- A person’s working memory is critically important for functioning in daily life.
- Older people and those who have Parkinson’s disease, dementia, or who have had a stroke may experience a degradation of their working memory.
- A new study finds that combining cognitive exercises and electrical brain stimulation can substantially strengthen working memory.
A person’s working memory may decline with age or if they have dementia, Parkinson’s disease, or have had a stroke. When this occurs, the loss can affect their day-to-day quality of life, turning even simple tasks into often-demoralizing challenges.
Prof. Gail Eskes explained working memory to Medical News Today, and why it is so important.
“Working memory is the brain’s mental scratchpad,” she noted, “and it can be used to keep in mind, and work with, a variety of different types of information.”
“For example,” she offered, “you use working memory when you are keeping in mind someone’s phone number once you’ve looked it up, or keeping in mind an image of a map of the city in order to plan a way to get to your destination.”
“Your working memory ability is important for all kinds of activities,” said Prof. Eskes, “such as reading a newspaper, doing math at a restaurant to figure out a tip, making decisions, and problem-solving.”
Prof. Eskes is a member of the Department of Psychiatry, Department of Psychology and Neuroscience, and Division of Neurology at Dalhousie University in Halifax, Nova Scotia, Canada. She is the co-author of a new study describing a possible means of helping people regain their working memory.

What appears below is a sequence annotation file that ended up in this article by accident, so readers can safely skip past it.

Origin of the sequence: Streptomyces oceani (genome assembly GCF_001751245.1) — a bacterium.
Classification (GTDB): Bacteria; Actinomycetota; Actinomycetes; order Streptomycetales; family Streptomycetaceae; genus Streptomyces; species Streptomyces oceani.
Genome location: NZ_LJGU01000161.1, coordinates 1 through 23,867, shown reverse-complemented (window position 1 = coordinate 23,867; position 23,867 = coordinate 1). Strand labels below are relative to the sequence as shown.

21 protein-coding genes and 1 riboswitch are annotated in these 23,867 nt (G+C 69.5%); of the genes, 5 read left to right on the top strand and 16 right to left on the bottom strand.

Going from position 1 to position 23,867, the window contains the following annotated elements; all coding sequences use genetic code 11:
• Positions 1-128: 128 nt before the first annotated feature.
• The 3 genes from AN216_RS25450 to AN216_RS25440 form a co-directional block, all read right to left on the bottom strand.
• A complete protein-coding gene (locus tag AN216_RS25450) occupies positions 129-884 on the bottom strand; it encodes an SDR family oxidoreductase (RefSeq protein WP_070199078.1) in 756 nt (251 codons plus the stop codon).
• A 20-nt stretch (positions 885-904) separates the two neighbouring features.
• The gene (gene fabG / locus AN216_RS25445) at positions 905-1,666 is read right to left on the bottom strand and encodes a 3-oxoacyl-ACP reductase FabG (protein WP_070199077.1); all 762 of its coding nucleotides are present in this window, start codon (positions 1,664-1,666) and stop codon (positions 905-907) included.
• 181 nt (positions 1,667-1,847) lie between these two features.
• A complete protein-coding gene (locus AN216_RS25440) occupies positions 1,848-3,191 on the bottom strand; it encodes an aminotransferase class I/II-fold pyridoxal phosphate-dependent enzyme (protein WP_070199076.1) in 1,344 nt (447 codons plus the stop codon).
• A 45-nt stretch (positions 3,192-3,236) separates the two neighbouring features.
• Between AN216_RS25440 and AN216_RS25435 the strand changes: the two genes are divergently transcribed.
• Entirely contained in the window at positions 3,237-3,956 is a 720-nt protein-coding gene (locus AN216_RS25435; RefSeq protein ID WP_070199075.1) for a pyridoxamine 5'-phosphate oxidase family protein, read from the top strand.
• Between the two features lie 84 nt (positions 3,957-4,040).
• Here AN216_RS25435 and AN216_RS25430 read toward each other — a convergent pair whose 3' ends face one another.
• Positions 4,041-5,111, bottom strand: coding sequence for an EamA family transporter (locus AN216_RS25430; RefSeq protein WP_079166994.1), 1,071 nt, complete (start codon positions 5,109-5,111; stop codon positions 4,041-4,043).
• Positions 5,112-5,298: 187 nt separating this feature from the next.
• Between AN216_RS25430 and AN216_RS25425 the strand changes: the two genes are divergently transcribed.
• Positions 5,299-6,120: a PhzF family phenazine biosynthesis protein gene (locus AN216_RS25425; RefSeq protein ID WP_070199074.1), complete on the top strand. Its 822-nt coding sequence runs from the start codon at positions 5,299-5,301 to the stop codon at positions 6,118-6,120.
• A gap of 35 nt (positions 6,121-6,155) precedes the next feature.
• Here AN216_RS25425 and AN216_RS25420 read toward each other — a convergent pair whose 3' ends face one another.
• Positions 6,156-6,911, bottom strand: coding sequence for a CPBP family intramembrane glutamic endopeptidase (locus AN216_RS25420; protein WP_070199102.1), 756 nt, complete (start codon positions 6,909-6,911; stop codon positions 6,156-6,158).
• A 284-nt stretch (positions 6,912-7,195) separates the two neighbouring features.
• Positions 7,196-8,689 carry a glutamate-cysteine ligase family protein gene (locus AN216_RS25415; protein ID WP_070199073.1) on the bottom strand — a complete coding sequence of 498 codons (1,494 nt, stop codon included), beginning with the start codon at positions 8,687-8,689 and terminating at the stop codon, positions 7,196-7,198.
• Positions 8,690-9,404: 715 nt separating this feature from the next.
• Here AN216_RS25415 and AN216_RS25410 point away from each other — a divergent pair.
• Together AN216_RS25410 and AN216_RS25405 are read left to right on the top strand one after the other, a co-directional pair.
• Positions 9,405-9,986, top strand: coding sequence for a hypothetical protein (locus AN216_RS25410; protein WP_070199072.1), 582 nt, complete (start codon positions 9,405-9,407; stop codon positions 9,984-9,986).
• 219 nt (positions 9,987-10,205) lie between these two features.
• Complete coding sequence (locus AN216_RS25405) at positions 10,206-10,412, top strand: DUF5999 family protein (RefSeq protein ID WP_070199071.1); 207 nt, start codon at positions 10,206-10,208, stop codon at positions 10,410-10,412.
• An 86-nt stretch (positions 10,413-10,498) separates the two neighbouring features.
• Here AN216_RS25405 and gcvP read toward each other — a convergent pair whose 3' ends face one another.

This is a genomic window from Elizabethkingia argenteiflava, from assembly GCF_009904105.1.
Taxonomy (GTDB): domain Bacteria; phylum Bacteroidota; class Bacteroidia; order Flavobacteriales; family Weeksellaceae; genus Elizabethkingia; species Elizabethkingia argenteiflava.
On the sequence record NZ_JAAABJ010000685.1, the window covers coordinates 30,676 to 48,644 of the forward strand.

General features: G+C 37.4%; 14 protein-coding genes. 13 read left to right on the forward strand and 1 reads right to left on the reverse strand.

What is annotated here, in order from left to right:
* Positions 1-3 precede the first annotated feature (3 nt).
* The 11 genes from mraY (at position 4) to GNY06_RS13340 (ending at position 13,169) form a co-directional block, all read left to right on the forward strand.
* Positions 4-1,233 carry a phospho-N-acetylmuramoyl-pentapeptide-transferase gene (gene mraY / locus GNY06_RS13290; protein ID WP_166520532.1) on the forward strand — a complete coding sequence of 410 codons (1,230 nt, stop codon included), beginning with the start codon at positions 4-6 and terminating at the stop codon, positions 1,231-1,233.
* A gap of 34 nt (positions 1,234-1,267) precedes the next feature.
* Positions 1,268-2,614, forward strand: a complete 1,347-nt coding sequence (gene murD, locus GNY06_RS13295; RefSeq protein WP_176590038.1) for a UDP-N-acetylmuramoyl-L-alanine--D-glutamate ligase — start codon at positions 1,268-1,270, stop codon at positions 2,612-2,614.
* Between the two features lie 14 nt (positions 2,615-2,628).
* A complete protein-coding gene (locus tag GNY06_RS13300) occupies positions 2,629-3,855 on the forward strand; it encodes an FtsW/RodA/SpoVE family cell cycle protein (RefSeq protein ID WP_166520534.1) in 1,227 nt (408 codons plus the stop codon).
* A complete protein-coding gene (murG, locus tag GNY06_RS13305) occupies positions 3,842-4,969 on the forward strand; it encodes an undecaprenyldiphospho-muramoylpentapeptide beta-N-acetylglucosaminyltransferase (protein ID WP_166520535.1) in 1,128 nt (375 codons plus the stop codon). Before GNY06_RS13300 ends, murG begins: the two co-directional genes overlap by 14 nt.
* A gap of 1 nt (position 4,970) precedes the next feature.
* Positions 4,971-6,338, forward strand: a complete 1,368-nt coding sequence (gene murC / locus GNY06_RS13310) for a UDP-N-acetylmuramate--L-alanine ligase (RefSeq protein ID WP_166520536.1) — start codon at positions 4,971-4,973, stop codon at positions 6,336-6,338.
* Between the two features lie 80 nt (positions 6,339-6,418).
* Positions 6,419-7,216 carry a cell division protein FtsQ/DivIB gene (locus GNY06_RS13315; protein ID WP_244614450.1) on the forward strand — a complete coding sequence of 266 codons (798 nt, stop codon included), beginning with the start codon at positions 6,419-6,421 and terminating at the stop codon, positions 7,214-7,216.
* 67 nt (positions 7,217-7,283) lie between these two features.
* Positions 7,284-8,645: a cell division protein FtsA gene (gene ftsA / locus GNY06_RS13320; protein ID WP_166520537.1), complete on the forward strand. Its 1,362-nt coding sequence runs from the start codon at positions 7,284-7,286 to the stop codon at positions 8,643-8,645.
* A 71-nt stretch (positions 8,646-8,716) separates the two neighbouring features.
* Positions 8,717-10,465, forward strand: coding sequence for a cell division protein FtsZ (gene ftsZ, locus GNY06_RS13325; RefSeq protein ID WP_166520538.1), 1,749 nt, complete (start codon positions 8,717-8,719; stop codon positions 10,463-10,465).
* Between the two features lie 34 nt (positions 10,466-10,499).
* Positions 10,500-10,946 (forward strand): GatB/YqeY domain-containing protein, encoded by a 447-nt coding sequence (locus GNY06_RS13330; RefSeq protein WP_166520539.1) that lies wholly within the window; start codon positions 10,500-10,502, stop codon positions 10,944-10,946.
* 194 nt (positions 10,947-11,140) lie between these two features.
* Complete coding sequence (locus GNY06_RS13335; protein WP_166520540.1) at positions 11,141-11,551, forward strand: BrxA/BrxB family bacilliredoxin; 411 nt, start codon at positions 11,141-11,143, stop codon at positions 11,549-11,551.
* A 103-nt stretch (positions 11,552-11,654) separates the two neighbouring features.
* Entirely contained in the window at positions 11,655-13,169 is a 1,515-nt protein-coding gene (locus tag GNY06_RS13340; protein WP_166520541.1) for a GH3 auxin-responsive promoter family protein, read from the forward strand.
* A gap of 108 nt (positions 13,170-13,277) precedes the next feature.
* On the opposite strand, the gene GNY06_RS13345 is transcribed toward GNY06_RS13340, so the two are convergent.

Researchers from Dalhousie, the University of Trento in Italy, and Birmingham University in the United Kingdom contributed to the study, which found that cognitive training alongside transcranial direct current stimulation significantly strengthens working memory.
Dr. Jacqueline Becker, a clinical neuropsychologist and health services researcher at Mount Sinai’s Icahn School of Medicine in New York, who was not involved in the study, told MNT that “with working memory training, the brain can rewire and reorganize itself as a result of repeated training and practice.”
“This is based on neuroplasticity, which refers to the brain’s ability to change and adapt as a result of an experience,” Dr. Becker explained.
Similarly, she said, “[t]ranscranial direct current stimulation can also affect the brain’s plasticity, by activating and increasing activity within specific brain networks.”
In the study, the direct stimulation is provided by a light 2 milliAmpère electric current applied to the scalp.
The study appears in Frontiers in Aging Neuroscience.
The study authors refer to their system as COGNISANT, which stands for “cognitive needs and skills training.”
The study’s senior author is assistant professor Dr. Sara Assecondi of the Center for Mind/Brain Sciences at the University of Trento. She explained how the two aspects of COGNISANT work together: “In our study, working memory training and brain stimulation target the same brain area — the right dorsolateral prefrontal cortex — an area associated with processing spatial information.”
“The repetition of the same cognitive task, at a level of difficulty that is just enough to be challenging but still engaging, promotes brain plasticity […] Brain stimulation further boosts plasticity, giving cognitive training an extra ‘kick,’ particularly effective in those individuals who need it more.”
– Dr. Sara Assecondi
The memory training proposed in the study takes place online. Prof. Eskes, who developed it, explained how it works.
“With our software, one can train using a range of information, like hearing and working with numbers or words, or seeing and working with items in space, or landscape images, etc,” she told MNT.